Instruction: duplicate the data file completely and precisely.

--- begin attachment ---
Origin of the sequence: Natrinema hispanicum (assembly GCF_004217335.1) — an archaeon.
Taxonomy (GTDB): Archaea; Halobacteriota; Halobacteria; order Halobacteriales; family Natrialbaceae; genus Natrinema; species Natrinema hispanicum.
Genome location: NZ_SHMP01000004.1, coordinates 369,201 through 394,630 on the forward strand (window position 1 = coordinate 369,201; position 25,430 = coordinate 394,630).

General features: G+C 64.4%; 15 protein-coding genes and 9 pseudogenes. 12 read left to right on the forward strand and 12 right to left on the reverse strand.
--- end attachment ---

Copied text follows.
Origin of the sequence: Natrinema hispanicum (assembly GCF_004217335.1) — an archaeon.
Taxonomy (GTDB): Archaea; Halobacteriota; Halobacteria; order Halobacteriales; family Natrialbaceae; genus Natrinema; species Natrinema hispanicum.
Genome location: NZ_SHMP01000004.1, coordinates 369,201 through 394,630 on the forward strand (window position 1 = coordinate 369,201; position 25,430 = coordinate 394,630).

General features: G+C 64.4%; 15 protein-coding genes and 9 pseudogenes. 12 read left to right on the forward strand and 12 right to left on the reverse strand.